Sunday, June 9

WA: is it in recession?

With the release of this week's national accounts, there was a lot of breathless reporting that two quarters of negative growth in state final demand meant Western Australia was (technically at least) in a (perhaps domestic) recession.

The counter view, put forcefully by David Gruen from Treasury at a Senate Estimates hearing, was that state final demand does not take into account exports or imports. Gruen argued that some of the analysis was of comic book quality.

While the ABS does not produce a GDP estimate for each state and territory, we can start with state final demand, add the international trade in exports and subtract the international trade in imports to better approximate the state of play. These charts follow.

On this basis, one could argue that WA has only had one quarter of negative growth and, therefore, it is not technically in recession.

On the other hand, I am not a keen believer in using two consecutive quarters of negative growth as the only rule of thumb for identifying a recession. The rule of thumb I prefer is a 1.5 percentage point increase in the unemployment rate within a twelve month period. Let's look at WA in this light.

In these charts we are seeing a rapid deterioration in WA's labour market conditions since the middle of 2012. The number of people in employment is in decline. The participation rate is declining. The number of unemployed persons has grown by over 20,000 people. And, most importantly, the unemployment rate has grown by 1.7 percentage points in 10 months (seasonally adjusted). However, to be fair, the trend unemployment rate growth is still less than 1.5 percentage points.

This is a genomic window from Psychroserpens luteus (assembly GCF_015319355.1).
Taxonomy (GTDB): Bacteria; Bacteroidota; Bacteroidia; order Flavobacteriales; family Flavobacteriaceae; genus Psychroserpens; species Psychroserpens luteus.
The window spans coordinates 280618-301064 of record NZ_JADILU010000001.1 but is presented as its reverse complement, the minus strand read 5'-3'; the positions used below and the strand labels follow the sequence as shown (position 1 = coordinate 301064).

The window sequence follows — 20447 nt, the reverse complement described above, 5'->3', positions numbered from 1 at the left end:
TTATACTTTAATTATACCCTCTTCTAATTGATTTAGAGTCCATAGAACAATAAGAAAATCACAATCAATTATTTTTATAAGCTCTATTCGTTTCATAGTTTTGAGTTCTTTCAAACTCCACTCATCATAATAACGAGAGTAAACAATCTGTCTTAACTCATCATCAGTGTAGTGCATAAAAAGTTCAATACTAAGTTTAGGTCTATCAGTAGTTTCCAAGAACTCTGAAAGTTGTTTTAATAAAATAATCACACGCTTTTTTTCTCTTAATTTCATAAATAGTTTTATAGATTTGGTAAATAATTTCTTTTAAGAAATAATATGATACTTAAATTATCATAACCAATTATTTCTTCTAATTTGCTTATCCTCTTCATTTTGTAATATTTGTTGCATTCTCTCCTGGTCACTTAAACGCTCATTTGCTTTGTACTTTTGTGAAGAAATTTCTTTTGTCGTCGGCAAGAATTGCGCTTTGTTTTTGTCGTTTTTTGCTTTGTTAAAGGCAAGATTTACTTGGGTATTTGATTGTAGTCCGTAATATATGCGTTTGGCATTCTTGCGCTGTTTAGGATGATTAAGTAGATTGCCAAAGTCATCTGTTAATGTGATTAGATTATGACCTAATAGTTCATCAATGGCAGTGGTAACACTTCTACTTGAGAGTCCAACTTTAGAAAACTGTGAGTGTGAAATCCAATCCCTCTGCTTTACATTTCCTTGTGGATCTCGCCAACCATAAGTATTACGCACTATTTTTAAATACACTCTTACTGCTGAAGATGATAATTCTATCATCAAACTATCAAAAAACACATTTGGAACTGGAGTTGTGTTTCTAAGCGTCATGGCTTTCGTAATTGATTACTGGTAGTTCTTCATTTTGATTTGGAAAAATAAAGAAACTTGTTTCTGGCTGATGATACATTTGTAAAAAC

Furthermore, before coming to a view on whether WA is in recession, it is worth looking at some other aspects of WA's economy.

While dwelling unit commencements are trending up, motor vehicle sales are down and the retail trade is flat (in nominal terms).

Conclusion: you would want more data before firmly concluding that WA is in recession. However, the risks all look to be on the down side. I would not be surprised if in three months time a consensus had emerged that WA is indeed in the midst of a recession.


  1. excellent work -- you have made me much more open minded about the possibility of a national recession. Without looking this closely at the data, i had casually assumed that NX would precent an output contraction. It seems very possible after reviewing the facts in WA. I pinched your unemployment chart and linked back from this post

  2. I think either Gruen or Parkinson in testimony at estimates on this argued that the concept of a state or regional recession may be pointless anyway? Perhaps best to point that out but coming from a region in FNQ which by comparable criteria would have been judged to be in depression for 5 years without any national wailing such as over closure of car factories in Geelong and no massive Gummint support in any way equivalent to that now being thrown at Geelong! Some really are more equal apparently? Perhaps also relevant to point out that regional divergences such as this are actually lower than historical average I believe a point made also by Guvnor Stevens?